“There are four kinds of people in the world, Ms. Harper. Those who build walls. Those who protect walls. Those who breach walls. And those who tear down walls. Much of life is discovering who you are. When you find out, you also realize there are places you can no longer go, things you can no longer do, words you can no longer say.” P S Baber, ‘Cassie Draws the Universe’
Joe completed the massive wall to the side of the cabin about a month ago, but there were some finishing touches to do until it was fully camera-ready. It’s definitely a biggie – 21m long, a metre thick and over 2m tall but as for the hidden statistics, we can only hazard a guess.
We estimate it’s taken about 100 trips to the nearby sources to gather the rocks and hardcore, it’s gobbled up about 15-20 tons of stone and hardcore and the majority of it was completed within 6 weeks.
Joe usually went out once a day, sometimes twice and on the odd occasion he would go out three times. But, I suppose you could say that the best news of all was that it was all free (if you don’t count wear and tear on the Nissan and fuel), using rubbish tip hardcore and materials as well as stones that the rocky sierras keep jettisoning onto the mountain tracks. Oh, and I nearly forgot, Joe is happy to see that due to all his exertions his six-pack has returned!
Never been one to overestimate his achievements, he’s usually foot-tapping, ready to move on to the next thing. However, towards the end of this particular marathon, he would actually sit down from time to time just to gaze at the wall. He said it felt as if someone else had built it, and he couldn’t imagine how he managed to find the energy!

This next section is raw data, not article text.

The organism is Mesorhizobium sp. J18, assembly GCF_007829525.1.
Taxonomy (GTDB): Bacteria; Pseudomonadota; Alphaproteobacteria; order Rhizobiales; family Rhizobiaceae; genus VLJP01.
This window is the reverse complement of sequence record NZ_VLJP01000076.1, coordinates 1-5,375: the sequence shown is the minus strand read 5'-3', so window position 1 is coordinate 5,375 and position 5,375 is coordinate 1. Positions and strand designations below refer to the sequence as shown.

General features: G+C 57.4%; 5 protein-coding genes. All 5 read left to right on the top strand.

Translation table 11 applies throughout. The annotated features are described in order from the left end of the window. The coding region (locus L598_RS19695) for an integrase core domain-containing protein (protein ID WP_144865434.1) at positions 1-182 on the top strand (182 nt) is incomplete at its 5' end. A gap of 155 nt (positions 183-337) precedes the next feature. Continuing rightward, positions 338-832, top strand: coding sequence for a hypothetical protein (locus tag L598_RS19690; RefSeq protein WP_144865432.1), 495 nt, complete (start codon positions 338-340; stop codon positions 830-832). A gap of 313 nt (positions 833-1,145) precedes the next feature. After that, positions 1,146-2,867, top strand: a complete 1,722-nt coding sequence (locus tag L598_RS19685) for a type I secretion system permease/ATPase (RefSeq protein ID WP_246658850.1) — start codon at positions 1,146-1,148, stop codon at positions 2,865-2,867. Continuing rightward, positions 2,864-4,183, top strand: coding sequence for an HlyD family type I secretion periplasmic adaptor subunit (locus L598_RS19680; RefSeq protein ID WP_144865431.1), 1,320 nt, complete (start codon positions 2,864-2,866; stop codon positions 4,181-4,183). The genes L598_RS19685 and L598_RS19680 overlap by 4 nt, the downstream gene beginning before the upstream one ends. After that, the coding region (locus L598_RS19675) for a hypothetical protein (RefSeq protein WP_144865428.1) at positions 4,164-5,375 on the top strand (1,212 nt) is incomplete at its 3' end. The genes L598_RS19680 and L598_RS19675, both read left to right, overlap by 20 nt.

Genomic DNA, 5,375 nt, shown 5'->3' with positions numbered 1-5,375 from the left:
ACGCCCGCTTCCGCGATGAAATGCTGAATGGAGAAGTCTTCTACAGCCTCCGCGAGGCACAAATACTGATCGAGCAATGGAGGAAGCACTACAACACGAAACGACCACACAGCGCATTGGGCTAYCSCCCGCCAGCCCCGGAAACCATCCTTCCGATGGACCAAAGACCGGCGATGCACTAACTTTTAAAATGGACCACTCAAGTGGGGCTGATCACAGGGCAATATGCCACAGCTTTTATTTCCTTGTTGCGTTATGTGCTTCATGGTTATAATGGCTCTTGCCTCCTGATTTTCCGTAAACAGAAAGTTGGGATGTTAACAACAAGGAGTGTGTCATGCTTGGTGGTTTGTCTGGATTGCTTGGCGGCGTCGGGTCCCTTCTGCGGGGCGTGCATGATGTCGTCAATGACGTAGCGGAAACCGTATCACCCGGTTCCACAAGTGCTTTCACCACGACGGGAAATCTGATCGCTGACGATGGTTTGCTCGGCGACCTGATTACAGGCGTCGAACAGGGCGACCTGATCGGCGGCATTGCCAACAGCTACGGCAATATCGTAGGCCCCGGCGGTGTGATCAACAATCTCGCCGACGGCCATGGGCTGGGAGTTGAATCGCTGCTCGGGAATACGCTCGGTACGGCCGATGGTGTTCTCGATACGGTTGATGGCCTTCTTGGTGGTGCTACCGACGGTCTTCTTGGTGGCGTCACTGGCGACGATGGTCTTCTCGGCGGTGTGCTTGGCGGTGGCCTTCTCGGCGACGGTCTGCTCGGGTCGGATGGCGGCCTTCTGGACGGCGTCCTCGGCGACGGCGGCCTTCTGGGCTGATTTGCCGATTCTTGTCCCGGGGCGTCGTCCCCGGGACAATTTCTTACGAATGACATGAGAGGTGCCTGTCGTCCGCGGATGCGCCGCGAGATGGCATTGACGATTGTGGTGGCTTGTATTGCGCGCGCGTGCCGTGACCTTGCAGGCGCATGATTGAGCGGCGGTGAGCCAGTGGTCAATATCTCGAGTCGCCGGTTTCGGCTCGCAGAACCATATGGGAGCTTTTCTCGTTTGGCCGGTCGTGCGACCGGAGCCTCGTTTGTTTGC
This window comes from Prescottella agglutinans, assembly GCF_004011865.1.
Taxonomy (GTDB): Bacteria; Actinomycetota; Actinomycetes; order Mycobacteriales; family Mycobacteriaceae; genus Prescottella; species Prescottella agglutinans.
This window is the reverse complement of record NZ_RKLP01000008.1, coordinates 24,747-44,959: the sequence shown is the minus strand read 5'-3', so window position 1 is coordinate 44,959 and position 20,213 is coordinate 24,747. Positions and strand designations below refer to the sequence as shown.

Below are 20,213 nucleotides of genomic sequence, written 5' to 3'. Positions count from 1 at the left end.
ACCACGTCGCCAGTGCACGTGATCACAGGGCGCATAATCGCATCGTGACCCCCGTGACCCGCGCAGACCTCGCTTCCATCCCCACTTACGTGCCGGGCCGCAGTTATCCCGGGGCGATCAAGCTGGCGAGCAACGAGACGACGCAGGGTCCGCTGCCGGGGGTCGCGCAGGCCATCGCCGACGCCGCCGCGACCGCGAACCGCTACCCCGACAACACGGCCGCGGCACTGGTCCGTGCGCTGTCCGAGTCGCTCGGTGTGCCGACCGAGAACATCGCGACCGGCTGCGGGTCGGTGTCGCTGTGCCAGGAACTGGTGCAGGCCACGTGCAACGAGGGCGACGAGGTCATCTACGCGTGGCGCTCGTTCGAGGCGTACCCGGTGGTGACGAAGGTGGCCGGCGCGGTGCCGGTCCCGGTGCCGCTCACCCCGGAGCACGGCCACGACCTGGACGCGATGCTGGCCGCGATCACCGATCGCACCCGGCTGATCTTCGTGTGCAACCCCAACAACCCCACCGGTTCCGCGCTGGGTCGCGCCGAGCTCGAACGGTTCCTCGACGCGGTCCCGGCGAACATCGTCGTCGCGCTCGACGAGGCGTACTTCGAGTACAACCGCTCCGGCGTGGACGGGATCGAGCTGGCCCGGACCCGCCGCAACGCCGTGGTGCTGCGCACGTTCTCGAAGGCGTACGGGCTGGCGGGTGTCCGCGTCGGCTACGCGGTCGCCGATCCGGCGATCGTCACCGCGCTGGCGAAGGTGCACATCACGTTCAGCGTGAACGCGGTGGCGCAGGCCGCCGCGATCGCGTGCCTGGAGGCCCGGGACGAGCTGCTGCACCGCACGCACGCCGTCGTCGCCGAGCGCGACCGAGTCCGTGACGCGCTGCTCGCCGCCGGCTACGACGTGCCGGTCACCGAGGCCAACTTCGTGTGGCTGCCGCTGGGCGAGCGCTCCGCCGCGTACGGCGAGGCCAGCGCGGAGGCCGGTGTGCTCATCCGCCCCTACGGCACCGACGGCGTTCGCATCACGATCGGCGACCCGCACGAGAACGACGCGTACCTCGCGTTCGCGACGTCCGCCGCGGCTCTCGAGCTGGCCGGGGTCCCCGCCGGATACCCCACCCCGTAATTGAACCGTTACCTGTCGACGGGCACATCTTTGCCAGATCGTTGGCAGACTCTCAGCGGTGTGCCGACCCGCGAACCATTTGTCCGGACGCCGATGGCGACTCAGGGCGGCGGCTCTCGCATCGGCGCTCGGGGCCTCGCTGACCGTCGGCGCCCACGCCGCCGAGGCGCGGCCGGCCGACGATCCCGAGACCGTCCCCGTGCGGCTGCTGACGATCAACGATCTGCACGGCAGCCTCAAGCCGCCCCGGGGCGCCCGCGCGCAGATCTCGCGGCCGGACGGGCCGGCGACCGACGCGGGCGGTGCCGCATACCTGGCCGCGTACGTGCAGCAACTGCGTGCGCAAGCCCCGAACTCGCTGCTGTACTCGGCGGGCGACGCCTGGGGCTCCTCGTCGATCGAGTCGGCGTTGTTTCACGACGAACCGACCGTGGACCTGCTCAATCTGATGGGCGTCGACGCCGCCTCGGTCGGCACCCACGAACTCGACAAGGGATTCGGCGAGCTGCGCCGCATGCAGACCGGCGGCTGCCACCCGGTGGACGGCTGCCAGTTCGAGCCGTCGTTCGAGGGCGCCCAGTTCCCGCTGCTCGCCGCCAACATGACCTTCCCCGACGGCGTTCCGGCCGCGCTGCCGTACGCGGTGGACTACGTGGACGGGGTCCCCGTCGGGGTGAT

As the wall progressed, our ideas organically grew. The first alcove we thought would look very nice with Bertie the bronze boar put inside but as he’s quite big Joe couldn’t find long enough stones to form a lintel. But, would you believe it, someone was throwing away three reinforced concrete posts which were almost exactly the length we needed to use as lintels. I think Bertie’s quite happy in there; he got a bit tired of patrolling the land, out in all weathers.
Next came the alcove for the carved wooden head. There was a suggestion that we should put a deity in there, like a statue of the Buddha, but I’d prefer to worship something a little more ordinary or grotesque; depends how you look at it! It was quite nice to make a gentle curve above the midpoint of the wall. Then there was a smaller hole to accommodate a nicely shaped stone for the lintel and a smaller alcove which we lined with terracotta tiles (now painted), in which we’ve showcased a feature stone with a hole in it.
At the far end, on the right hand side, the wall ended in a straight, vertical line Unfortunately, the roots of our late-lamented New Zealand Christmas Tree (supposed to be hardy in extreme weather, but failed the Foggie test) were more tenacious that Joe’d thought, so while extracting them the end part of the dry stone wall collapsed. A more sturdy ending was constructed using a bit of mortar. Our lovely neighbour Horst is in the background lending a hand with the concreting.
We decided to make a bit of a feature of this, which coincided with Horst giving us some junk building materials and a huge whopper of an agave which, as it grows, will have its lower leaves chopped off to more resemble a tree. In keeping with most things around us here, anything concrete is quickly covered with matt brown paint.
I did a simple Moorish type design on some plastic and cut out as a stencil, but the paint bled so we roughed out the design and painted it freehand – not the kind of job I would like to do very often. It was around 33 deg, it was an awkward angle, my ‘fine’ paintbrush got reduced to a few unmanageable tufts, ants were crawling all over me, and the paint was congealing. However, it seems to work, doesn’t it?